Biogasoline company Terrabon files for Chapter 7 liquidation
10 September 2012
Terrabon, a company commercializing a waste-to-biogasoline technology developed at Texas A&M, (earlier post), has filed for bankruptcy protection under Chapter 7 of the Federal bankruptcy laws. Under Chapter 7 proceedings, the company’s operations cease and a trustee will be tasked with liquidating the company’s assets for the benefit of creditors.
In January 2011, Terrabon, Inc. reported that it had exceeded its target yield threshold of 70 gallons of biogasoline per dry ton of garbage received from the cafeteria dumpsters and paper shredders at Texas A&M University. (Earlier post.)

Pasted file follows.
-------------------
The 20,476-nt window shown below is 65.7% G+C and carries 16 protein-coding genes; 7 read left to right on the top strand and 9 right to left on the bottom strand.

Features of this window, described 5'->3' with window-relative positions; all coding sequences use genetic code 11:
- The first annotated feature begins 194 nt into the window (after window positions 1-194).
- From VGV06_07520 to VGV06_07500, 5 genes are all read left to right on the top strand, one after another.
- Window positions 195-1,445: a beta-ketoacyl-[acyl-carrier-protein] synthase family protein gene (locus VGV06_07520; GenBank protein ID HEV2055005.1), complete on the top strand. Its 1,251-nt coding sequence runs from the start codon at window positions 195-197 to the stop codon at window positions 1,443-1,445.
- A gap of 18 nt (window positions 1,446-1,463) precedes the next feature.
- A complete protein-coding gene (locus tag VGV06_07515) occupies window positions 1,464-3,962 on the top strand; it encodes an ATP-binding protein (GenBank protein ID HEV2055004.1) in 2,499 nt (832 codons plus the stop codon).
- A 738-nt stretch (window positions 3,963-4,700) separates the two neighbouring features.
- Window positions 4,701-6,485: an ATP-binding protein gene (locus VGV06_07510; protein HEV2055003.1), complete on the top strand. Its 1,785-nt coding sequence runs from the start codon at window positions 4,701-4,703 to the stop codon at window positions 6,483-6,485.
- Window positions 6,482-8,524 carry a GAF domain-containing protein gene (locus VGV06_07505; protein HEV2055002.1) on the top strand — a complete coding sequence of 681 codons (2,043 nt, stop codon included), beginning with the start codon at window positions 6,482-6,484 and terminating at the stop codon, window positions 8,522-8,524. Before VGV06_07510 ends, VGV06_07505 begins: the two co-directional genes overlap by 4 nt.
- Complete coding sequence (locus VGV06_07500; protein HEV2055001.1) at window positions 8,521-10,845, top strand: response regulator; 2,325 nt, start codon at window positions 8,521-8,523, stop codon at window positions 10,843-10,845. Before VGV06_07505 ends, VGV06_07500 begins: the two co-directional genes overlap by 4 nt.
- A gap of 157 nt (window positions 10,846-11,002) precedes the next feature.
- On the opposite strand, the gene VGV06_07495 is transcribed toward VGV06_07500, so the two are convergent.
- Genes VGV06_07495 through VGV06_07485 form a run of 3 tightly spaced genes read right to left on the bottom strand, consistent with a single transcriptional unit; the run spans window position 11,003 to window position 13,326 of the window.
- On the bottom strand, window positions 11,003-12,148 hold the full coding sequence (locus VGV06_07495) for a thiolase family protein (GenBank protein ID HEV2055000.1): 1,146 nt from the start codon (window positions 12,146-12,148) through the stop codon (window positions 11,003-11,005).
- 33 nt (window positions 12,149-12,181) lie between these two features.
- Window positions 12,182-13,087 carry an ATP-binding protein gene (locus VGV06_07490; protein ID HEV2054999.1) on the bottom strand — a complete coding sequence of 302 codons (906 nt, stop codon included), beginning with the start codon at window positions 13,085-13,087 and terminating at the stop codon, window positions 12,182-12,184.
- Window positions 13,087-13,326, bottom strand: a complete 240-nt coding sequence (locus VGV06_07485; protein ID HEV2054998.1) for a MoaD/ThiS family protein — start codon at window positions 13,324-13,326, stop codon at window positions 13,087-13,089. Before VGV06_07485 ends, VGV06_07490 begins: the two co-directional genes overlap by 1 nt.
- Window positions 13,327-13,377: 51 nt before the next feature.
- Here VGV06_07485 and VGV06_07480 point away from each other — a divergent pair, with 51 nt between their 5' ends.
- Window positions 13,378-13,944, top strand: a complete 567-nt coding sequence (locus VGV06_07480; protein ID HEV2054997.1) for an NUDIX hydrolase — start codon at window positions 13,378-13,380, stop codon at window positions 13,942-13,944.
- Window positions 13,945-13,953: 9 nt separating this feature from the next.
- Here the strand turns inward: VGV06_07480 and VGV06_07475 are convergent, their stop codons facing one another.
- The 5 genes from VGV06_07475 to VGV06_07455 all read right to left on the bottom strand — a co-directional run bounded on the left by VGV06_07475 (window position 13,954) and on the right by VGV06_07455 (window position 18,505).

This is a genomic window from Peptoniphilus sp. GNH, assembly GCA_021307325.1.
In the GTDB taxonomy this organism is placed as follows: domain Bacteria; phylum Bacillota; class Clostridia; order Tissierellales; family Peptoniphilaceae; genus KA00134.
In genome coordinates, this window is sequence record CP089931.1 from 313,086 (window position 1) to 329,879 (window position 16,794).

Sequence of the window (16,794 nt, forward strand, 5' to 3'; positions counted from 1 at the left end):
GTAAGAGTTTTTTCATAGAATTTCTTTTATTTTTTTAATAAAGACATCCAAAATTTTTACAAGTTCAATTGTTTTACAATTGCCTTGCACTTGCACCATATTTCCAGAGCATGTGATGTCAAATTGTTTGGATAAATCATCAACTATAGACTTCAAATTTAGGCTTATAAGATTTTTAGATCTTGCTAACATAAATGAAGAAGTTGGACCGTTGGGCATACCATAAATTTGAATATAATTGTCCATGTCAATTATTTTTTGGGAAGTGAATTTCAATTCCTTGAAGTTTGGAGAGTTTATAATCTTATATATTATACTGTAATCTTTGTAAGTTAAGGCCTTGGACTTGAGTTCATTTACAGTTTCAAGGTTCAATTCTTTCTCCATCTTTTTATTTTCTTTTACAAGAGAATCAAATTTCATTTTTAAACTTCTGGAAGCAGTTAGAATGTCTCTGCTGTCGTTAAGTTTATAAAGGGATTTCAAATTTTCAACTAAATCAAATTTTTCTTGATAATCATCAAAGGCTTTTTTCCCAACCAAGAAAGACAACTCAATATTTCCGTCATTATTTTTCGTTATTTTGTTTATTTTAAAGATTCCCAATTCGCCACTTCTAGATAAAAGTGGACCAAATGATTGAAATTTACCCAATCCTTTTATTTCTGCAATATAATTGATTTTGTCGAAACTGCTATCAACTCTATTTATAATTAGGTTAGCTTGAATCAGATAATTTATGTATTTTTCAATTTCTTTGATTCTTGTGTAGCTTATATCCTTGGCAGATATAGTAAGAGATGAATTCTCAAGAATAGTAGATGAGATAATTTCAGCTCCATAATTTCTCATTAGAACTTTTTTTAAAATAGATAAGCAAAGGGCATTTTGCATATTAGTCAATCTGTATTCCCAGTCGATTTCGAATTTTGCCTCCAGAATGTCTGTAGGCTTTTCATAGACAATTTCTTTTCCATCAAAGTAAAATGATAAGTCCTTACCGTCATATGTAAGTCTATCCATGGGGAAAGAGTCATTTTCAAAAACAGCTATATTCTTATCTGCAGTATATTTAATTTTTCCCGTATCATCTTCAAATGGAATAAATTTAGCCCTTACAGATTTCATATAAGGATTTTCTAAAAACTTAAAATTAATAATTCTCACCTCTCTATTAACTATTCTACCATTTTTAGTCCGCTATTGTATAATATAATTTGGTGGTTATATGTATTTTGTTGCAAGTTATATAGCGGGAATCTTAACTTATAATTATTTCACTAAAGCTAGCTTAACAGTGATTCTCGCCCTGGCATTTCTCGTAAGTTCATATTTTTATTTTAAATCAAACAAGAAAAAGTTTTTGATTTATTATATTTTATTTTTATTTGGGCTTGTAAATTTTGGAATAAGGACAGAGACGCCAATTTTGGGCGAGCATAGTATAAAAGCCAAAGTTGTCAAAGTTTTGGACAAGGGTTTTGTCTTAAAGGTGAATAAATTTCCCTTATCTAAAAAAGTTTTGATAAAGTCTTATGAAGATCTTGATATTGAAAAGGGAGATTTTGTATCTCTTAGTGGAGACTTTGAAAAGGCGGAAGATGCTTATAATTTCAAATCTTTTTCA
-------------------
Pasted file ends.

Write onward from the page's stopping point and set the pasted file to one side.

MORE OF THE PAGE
In a short statement issued on Friday, the company said that it could not obtain additional corporate funding to finish developing and engineering its first commercial-scale plant.
Suspension of operations resulted in lay-offs of approximately 60 full-time employees, effective with the bankruptcy filing.
Terrabon, Inc. was formed in 1995 to commercialize technologies developed by the Texas Engineering Experiment Station, a member of the Texas A&M University System. The MixAlco technology converts biomass to bio-gasoline. SoluPro is a bio-products process that converts inexpensive protein-bearing waste material into animal feed and “green” commercial adhesives.
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